Not only is Paddy Barnes’s Olympic journey at an end but so is his career as a light-flyweight boxer.
He has fought for the last time in the Games and the last time in the weight division.
One is connected with the other. Barnes blamed his shock defeat yesterday in his first bout of the 49kg category at his third Olympic Games on the draining effect on his body of a desperate struggle to keep within the limit for the lightest of the Olympic divisions.
Barnes has always fought at light-fly but he has never been a natural 49kg human being. It is constantly punishing himself with hard work and strict diets as he would if he was a jockey.
Unfortunately, there was no steed to carry him through yesterday’s trial.
His body finally called time yesterday in Rio.
There was nothing left in the tank.
He struggled in the first round and by the third and last he was running on air.
Why Barnes had not moved to a heavier division that would have been more natural for him was not explained but he admitted last night that he has been struggling for a while to make the weight.
His natural weight is 58kg, more suited to the division of bantam or even lightweight.
He revealed that during the 14-week long World Series of Boxing last year, where he had to make the weight every fortnight, his franchise had been fined because he failed to do it on one occasion.
That Series qualified him for Rio but probably was the final straw for the wee man’s over-worked frame.
He had not fought a competitive bout at the weight for 16 months and it showed. Barnes, given a bye through the first round as the fourth seed, lost the first round to the Spaniard Samuel Heredia on two judges’ card, shaved the second round 2-1 and was level at 19-19 going into the third.
But Barnes knew already that the fight was beyond him.
“I felt good when I got into the ring today but at the end of the first round my energy was completely gone,” said the Belfast man who won Olympic bronze medals in Beijing and London.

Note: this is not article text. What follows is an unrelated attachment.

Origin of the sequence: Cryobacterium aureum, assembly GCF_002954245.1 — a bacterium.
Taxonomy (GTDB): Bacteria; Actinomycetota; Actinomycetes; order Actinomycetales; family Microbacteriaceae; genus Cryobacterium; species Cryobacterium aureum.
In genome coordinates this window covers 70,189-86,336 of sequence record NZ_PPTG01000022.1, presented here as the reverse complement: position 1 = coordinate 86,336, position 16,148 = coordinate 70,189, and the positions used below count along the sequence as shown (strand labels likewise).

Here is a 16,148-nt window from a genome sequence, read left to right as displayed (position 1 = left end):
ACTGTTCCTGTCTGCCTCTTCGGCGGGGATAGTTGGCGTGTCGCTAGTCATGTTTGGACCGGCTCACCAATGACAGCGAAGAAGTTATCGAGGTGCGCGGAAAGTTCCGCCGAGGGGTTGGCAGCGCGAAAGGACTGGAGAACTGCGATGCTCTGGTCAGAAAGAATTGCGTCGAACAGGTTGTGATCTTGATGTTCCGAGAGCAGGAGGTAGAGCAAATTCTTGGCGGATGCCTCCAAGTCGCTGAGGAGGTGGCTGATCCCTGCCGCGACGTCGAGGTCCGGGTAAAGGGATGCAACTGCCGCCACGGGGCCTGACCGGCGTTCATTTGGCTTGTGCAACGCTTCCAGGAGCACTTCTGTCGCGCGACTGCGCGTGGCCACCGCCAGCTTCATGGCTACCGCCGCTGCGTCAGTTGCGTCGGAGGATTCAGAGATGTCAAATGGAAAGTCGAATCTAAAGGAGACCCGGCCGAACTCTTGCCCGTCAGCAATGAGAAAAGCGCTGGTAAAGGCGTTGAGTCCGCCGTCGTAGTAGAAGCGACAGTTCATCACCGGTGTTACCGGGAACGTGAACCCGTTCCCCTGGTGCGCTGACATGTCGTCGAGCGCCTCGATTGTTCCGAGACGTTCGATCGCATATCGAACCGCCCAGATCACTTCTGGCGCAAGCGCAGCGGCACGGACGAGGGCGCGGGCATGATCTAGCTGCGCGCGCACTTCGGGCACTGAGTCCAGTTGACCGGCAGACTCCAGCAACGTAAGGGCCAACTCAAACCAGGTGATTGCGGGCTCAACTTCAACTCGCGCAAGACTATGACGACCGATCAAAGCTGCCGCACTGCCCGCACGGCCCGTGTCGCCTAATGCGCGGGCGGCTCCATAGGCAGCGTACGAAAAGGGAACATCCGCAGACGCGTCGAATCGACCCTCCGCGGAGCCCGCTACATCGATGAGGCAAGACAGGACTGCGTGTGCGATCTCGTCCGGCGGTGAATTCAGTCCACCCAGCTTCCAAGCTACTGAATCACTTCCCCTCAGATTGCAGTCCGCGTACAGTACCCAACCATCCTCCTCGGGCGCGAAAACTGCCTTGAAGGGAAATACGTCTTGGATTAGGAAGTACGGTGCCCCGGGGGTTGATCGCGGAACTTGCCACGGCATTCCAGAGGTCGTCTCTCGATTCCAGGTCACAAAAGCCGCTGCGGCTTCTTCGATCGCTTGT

“I am absolutely devastated. I believed when I came here that I could come away with the gold medal but it’s just as well I got beaten because I would have been embarrassed next week.
“The next fight I would have got hammered again because I have no energy. I shouldn’t be fighting at the weight. It’s so hard getting down to it. In the first round, I was dead. I was gone. In the second I had nothing left.
“It’s always been hard making the weight but this time, there were questions in my mind and I was doubting (if I could make the weight). I don’t know how I made it.”
Coach John Conlan said: “Eventually it (weight) does take a toll. He made the weight bang on 49 this morning, he was hitting hard in the warm-up with the pads and it’s just a little bit too much for him.
“I’m gutted for him and his family.”
Even so, Barnes’s final Olympic effort was a close affair, a split decision with the two judges going against him giving it to the Spaniard only by a single point.
“It’s just devastating, he’s probably been our most successful boxer. This is his third Olympics and I personally felt he was getting a gold medal,” said coach Conlan, father of Michael, the number one seed in the bantamweights.
“I know how hard he’s worked because I’ve been basically living with him for the last two years and seen what he’s put himself through.
“But it’s never a shoe-in. I watched five fights of this Spaniard this morning, five tapes of this guy, and I knew what he was bringing to the table.
“I watched him closely in the last few qualifying competitions and he was hard done against an English guy so I knew what to expect.”
What would have been Barnes’ next fight is against Yurberjen Martinez, a Columbian whirly-gig who threw enough punches at Phillipino number five seed Rogen Ladon to get a unanimous decision but showed little sign of having any effective defence.
In former times he would have suited the Belfast machine down to the canvas.
Barnes will look back on his final Olympics – “I am not going to Tokyo” – for the honour of carrying Ireland’s flag in the Opening Ceremony last Friday and of captaining the team.
He will not look back on it with the same fondness of memory that he will take from his earlier Olympic adventures.
The Irish in action today
Our three-day eventing team of Jonty Evans, Padraig McCarthy, Clare Abbott, and Mark Kyle hope to be vying for medals in their final discipline (showjumping, from 2pm).
Sanita Puspure is fancied to get through her single sculls quarter-final (1pm).
The ‘Green Machine’ hockey team face the ultimate test in their group, reigning Olympic champions Germany at 4:30pm.
Mayo swimmer Nicholas Quinn competes in heat 2 of his favourite event (200m breaststroke) at 5pm.
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